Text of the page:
The Driver Handbook Expert View – THE ADVANTAGES OF DIGITISATION

Glen Davies, Transport and Logistics Specialist will deliver his expert view at 7:40am in the Innovation Zone at the Microlise Transport Conference at the Ricoh Arena on 15th May 2019…


Never before has there been a more powerful influence on fleet operations than the effect of digital technology. The pace of the digital revolution is quickening daily and one of the most important contributors to our industry’s debate is how autonomous and connected vehicles are going to affect how we operate.

The fleet sector isn’t new to the digital revolution though. Whilst self-driving vehicles may still seem futuristic, there are many digital forerunners that are now firmly entrenched in fleet operations. Take the term ‘telematics’, this was first coined in France in 1978; Honda launched the first vehicle navigation system in 1981; Microlise was first incorporated in 1982 and I was first introduced to fleet management software in the late 90s. Even government services are moving towards digital. The Government Digital Service was established in 2011 which has led to automated driver licence checking, paperless vehicle tax, DVSA Digital, Earned Recognition and remote enforcement. This shows we have recognised how automation can lead to a safer, more efficient and less impacting operation. It can make the world smaller, easier to keep an eye on and enable instant communications.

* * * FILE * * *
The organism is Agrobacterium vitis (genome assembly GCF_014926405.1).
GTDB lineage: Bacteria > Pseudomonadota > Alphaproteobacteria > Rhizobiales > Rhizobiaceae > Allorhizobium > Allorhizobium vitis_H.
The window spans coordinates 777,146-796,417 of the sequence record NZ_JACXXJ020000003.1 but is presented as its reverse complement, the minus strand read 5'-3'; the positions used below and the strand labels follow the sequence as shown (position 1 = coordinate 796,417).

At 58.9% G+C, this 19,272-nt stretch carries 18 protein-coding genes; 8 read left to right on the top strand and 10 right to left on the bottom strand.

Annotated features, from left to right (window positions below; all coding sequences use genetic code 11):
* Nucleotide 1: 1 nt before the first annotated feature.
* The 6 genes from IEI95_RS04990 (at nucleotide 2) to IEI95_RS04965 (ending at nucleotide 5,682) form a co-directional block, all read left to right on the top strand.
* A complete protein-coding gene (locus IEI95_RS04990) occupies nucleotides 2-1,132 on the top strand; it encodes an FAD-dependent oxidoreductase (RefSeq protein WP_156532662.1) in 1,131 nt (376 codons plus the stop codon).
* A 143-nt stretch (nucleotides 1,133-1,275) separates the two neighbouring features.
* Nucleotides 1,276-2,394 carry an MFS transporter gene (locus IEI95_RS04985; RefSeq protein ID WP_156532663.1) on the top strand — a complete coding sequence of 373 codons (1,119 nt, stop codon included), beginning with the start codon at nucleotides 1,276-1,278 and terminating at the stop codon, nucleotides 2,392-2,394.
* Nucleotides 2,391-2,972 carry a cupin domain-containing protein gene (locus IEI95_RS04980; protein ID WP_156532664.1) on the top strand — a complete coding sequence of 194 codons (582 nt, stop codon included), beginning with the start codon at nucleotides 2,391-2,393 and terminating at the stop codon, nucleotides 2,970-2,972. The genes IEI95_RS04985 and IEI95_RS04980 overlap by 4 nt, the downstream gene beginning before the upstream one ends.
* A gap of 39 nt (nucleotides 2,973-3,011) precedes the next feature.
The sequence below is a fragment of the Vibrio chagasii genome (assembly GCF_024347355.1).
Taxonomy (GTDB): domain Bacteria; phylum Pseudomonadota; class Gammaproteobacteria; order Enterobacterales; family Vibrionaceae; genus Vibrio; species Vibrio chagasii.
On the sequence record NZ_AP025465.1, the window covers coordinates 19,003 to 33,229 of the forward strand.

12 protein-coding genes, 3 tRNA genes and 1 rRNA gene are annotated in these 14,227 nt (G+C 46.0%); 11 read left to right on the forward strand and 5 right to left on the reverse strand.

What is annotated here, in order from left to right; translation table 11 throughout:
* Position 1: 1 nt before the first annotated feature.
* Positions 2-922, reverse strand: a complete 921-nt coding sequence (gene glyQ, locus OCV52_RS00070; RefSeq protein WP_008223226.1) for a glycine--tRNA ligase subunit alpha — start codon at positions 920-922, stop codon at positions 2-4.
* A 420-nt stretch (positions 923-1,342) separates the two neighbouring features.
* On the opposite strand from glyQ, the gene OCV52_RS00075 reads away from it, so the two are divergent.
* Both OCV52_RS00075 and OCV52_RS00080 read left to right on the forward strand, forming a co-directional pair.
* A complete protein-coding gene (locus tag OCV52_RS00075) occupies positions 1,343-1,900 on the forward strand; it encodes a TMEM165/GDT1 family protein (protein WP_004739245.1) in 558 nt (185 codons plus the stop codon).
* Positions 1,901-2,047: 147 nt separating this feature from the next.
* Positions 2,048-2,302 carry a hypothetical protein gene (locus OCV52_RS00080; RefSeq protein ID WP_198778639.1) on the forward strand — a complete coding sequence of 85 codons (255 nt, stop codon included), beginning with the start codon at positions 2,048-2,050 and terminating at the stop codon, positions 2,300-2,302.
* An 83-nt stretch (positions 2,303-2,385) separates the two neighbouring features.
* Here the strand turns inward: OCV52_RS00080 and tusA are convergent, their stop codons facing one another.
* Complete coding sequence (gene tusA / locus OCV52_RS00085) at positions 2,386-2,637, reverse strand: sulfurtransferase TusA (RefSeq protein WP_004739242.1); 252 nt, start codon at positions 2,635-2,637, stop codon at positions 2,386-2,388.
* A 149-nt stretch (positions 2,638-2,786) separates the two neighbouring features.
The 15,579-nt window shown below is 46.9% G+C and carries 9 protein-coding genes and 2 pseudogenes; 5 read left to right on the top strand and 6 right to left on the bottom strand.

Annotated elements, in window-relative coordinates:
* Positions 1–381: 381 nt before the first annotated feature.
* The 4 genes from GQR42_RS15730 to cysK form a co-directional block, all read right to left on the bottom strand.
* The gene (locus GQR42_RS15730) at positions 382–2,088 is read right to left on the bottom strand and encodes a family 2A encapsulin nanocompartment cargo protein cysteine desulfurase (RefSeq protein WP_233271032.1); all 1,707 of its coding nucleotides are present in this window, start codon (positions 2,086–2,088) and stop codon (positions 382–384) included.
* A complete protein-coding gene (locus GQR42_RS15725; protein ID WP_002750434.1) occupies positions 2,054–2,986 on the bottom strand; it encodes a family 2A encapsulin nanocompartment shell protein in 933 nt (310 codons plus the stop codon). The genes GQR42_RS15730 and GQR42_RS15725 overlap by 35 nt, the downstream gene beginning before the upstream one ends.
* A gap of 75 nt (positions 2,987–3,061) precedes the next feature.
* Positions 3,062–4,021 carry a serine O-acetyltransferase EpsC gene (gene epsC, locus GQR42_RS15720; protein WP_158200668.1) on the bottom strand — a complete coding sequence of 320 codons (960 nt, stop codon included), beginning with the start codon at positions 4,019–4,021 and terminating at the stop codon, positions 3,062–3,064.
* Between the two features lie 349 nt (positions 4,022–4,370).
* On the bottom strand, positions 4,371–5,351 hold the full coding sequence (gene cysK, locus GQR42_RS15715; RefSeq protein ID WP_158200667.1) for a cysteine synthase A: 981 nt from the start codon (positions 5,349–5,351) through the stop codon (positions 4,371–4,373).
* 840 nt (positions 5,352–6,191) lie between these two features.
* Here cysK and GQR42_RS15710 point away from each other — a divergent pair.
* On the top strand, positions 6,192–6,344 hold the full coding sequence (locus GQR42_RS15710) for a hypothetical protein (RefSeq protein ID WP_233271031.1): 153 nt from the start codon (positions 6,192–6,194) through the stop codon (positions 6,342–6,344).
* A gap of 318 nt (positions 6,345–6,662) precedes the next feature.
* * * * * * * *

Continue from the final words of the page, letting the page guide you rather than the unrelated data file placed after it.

The role of the fleet manager is developing from being a tactical day-to-day doer, to a forward-thinking strategic analyst and digital systems can deliver immense value. They enable us to connect, collaborate and communicate. Imagine a day without a computer or smart phone in the office – it would probably be nice not to have the emails, but imagine everything you do digitally now, being back on paper and by landline.

The digitised workplace is the new norm and technology is a basic tool of the trade. Our expectations are high, the expectations of the people who work for us are high and if we are to attract and retain young talent into the profession, we must be progressive. Millennials are now the largest generation in the workplace. They are tech-savvy, open to change and they can’t stand the phrase, “that’s the way we’ve always done it.” Already the post-millennial generation is also coming through and they’ve grown up with technology, the internet and social media.

So how far are we from a truly paperless office? We have finally started to digitise defect reporting and walkaround checks, but what about the information we provide to drivers – the driver handbook? Are you still providing a wordy printed document that is supported by a periodic signature to say the driver has read and ‘understood’ it, or have you moved into the 21st century? Books are great but we now have new ways of communicating. With technology, we can use graphics, video and animation. We can update and distribute information instantly, run topical campaigns, track and trace who accessed what and when. Then consider how virtual reality might play a part in driver education. We are investing heavily in digitising vehicles and our fleet operations, so it makes absolute sense we do the same for our drivers.

It’s time to throw out those old handbooks and go digital…

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